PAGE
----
List of regional districts of British Columbia

The Canadian province of British Columbia is divided into regional districts as a means to better enable municipalities and rural areas to work together at a regional level.

Regional Districts of British Columbia
LocationBritish Columbia
Number28
Populations734 (Stikine Region) – 2,691,343 (Metro Vancouver)
Areas1,701 km2 (657 sq mi) (Comox Valley) – 118,663 km2 (45,816 sq mi) (Stikine Region)
GovernmentMunicipal government
SubdivisionsMunicipalities, Cities, District municipalities, Indian government districts, Island municipalities, Mountain resort municipalities, Regional municipalities, Resort municipalities, Towns, Villages, Indian reserves

Similar to counties in other parts of Canada, regional districts serve only to provide municipal services as the local government in areas not incorporated into a municipality, and in certain regional affairs of shared concern between residents of unincorporated areas and those in the municipalities such as a stakeholder role in regional planning. In those predominantly rural areas, regional districts provide services such as land use planning, building inspection, solid-waste management, and some responsibility for community fire protection.

Most land nominally within a regional district is under the control of the provincial government, or in the case of national parks and offshore waters, the federal government. Indian reserves located within the boundaries of regional districts are likewise excluded from their jurisdiction and infrastructure, and there are varying levels of collaboration between First Nations governments and regional district boards.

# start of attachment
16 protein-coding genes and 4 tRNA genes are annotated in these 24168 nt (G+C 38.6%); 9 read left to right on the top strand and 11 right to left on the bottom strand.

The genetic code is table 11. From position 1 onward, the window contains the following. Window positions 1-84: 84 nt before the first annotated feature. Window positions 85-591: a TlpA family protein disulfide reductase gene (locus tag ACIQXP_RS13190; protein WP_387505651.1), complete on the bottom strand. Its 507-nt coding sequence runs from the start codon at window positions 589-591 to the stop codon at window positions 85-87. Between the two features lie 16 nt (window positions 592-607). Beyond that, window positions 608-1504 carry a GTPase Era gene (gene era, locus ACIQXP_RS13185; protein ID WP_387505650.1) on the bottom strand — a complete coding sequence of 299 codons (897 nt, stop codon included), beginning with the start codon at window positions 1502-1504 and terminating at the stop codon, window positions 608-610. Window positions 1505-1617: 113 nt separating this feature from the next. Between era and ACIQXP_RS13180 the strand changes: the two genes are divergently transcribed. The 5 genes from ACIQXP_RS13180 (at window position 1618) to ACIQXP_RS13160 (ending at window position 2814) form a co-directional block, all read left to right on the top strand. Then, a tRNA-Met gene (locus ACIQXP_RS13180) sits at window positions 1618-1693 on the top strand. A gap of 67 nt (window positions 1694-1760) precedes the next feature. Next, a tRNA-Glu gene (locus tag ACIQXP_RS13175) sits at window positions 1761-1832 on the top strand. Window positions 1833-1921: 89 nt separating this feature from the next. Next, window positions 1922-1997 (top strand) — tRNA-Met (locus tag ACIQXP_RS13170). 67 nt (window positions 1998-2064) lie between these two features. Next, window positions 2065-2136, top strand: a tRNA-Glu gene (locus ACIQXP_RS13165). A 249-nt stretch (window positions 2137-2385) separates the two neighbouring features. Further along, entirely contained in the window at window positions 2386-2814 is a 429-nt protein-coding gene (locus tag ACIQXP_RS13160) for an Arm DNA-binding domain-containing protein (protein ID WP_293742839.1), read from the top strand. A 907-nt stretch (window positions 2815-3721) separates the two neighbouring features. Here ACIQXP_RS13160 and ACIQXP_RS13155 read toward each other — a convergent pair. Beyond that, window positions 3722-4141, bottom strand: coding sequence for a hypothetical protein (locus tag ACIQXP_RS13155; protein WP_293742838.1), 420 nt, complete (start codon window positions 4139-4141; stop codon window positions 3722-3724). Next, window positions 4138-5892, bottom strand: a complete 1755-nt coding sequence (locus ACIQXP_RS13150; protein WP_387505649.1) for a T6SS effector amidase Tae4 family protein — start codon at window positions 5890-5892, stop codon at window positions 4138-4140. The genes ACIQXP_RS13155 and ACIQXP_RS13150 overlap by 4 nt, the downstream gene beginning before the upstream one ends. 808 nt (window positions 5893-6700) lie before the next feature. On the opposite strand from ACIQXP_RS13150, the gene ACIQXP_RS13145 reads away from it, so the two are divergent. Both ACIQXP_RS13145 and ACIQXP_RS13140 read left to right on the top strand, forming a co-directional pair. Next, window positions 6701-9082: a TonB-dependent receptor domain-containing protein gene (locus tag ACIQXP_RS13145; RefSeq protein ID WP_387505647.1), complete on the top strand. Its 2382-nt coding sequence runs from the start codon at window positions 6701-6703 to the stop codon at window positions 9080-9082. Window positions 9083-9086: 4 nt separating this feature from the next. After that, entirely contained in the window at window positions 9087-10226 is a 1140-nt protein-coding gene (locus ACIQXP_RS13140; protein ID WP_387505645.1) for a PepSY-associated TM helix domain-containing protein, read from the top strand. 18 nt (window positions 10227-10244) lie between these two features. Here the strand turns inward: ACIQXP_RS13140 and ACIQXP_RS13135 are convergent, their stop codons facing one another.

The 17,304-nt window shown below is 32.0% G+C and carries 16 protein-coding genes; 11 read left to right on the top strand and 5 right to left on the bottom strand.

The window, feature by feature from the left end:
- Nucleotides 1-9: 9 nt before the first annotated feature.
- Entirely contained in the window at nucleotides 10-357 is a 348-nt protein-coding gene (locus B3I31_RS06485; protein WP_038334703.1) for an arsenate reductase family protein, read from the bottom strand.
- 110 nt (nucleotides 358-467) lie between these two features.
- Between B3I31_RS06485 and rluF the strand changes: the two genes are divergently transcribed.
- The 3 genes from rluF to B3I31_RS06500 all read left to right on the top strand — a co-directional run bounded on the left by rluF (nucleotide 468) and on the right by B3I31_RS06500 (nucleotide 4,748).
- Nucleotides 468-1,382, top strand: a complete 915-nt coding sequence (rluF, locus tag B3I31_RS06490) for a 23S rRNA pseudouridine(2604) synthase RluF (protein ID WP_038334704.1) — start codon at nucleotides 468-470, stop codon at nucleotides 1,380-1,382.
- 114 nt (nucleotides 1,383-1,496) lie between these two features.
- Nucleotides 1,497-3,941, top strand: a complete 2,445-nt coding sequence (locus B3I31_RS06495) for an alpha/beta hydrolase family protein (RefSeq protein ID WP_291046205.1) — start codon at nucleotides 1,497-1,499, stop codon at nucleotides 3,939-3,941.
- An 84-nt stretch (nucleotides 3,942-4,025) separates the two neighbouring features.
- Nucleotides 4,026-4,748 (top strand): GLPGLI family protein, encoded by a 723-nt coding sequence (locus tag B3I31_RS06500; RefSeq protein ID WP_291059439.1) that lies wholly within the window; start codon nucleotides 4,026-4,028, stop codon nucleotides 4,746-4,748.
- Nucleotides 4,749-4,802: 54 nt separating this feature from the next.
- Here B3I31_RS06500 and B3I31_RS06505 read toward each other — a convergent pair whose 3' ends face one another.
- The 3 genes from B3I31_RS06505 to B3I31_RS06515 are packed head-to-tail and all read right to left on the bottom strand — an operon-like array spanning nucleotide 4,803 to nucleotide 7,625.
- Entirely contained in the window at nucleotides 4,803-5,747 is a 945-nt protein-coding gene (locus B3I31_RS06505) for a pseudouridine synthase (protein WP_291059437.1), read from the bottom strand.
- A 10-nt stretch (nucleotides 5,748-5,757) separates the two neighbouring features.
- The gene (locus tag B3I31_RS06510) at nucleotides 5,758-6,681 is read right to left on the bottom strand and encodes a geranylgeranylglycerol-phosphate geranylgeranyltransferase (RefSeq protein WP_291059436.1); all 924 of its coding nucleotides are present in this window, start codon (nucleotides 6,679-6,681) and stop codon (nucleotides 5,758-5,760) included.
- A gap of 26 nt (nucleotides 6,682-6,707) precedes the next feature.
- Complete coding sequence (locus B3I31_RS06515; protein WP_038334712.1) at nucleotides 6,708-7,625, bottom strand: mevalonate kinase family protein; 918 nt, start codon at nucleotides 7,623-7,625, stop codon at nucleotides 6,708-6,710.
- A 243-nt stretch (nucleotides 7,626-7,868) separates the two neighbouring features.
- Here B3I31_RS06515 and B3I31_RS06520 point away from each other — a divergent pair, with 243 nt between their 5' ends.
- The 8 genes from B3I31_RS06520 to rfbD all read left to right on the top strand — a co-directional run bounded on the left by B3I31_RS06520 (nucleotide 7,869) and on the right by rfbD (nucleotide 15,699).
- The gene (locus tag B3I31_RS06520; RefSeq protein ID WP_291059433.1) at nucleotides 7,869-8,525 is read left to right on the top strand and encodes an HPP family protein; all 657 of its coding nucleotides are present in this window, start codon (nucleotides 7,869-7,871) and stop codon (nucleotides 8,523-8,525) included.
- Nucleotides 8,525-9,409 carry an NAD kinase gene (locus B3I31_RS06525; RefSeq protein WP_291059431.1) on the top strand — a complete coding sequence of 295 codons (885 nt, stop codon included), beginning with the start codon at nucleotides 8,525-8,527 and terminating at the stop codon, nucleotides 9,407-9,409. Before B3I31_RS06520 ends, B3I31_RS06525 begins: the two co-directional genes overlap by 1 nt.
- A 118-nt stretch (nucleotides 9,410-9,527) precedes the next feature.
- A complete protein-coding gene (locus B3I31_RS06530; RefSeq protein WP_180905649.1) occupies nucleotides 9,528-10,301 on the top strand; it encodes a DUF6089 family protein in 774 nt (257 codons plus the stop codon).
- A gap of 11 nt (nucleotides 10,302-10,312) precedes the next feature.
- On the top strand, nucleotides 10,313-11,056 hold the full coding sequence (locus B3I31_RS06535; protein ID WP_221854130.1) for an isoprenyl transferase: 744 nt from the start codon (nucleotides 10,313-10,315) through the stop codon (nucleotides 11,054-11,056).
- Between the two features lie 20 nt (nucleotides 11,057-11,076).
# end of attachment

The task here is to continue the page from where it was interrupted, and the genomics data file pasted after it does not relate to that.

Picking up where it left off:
Regional districts are governed by boards of directly and indirectly elected directors. Municipalities appoint directors to represent their populations (usually the mayors), while residents of unincorporated areas (which are grouped into electoral areas) elect directors directly. The votes of directors from municipalities generally count more than the votes of directors from electoral areas, and larger municipalities have more votes than smaller ones. For example, both North Saanich and Metchosin appoint one director to the Capital Regional District board of directors, but the vote of North Saanich's director counts three times as much as the vote of Metchosin's appointee.[1]

Current regional districtsEdit

British Columbia regional districts as of January 29, 2020[2]
Name Population
(2019 est.)[3][4]
Area
(km2)
Density
(/km2)
Head office
location
Alberni-Clayoquot 33,315 6,588 4.7 Port Alberni
Bulkley-Nechako 39,614 73,361 0.52 Burns Lake
Capital 418,511 2,340 163.8 Victoria
Cariboo 65,456 80,609 0.77 Williams Lake
Central Coast 3,584 24,492 0.14 Bella Coola
Central Kootenay 63,311 22,095 2.7 Nelson
Central Okanagan 217,214 2,905 67.1 Kelowna
Columbia-Shuswap 55,823 28,929 1.8 Salmon Arm
Comox Valley 72,625 1,701 39.1 Courtenay
Cowichan Valley 90,448 3,475 24.1 Duncan
East Kootenay 64,695 27,543 2.2 Cranbrook
Fraser Valley 331,533 13,335 22.2 Chilliwack
Fraser-Fort George 103,392 50,676 1.9 Prince George
Kitimat-Stikine 39,150 104,461 0.36 Terrace
Kootenay Boundary 33,432 8,082 3.9 Trail
Metro Vancouver 2,691,343 2,883 854.5 Burnaby
Mount Waddington 11,667 20,244 0.55 Port McNeill
Nanaimo 169,960 2,038 76.4 Nanaimo